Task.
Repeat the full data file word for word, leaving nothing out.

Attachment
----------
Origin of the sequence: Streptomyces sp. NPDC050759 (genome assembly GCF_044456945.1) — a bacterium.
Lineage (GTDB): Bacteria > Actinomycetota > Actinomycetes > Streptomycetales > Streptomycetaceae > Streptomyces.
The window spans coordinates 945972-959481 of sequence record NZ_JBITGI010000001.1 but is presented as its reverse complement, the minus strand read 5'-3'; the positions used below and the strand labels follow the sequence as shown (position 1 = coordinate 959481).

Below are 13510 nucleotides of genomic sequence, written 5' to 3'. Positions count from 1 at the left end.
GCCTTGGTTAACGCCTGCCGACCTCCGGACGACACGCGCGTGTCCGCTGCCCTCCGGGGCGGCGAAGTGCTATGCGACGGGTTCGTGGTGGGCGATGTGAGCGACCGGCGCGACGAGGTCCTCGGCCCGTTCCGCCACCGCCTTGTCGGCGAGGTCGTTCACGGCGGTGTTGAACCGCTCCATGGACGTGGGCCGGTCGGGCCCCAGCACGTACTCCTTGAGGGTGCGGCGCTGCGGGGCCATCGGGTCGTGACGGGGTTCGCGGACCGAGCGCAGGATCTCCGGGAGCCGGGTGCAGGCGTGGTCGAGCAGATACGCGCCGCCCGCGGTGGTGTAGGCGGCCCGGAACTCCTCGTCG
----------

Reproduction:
Origin of the sequence: Streptomyces sp. NPDC050759 (genome assembly GCF_044456945.1) — a bacterium.
Lineage (GTDB): Bacteria > Actinomycetota > Actinomycetes > Streptomycetales > Streptomycetaceae > Streptomyces.
The window spans coordinates 945972-959481 of sequence record NZ_JBITGI010000001.1 but is presented as its reverse complement, the minus strand read 5'-3'; the positions used below and the strand labels follow the sequence as shown (position 1 = coordinate 959481).

Below are 13510 nucleotides of genomic sequence, written 5' to 3'. Positions count from 1 at the left end.
GCCTTGGTTAACGCCTGCCGACCTCCGGACGACACGCGCGTGTCCGCTGCCCTCCGGGGCGGCGAAGTGCTATGCGACGGGTTCGTGGTGGGCGATGTGAGCGACCGGCGCGACGAGGTCCTCGGCCCGTTCCGCCACCGCCTTGTCGGCGAGGTCGTTCACGGCGGTGTTGAACCGCTCCATGGACGTGGGCCGGTCGGGCCCCAGCACGTACTCCTTGAGGGTGCGGCGCTGCGGGGCCATCGGGTCGTGACGGGGTTCGCGGACCGAGCGCAGGATCTCCGGGAGCCGGGTGCAGGCGTGGTCGAGCAGATACGCGCCGCCCGCGGTGGTGTAGGCGGCCCGGAACTCCTCGTCG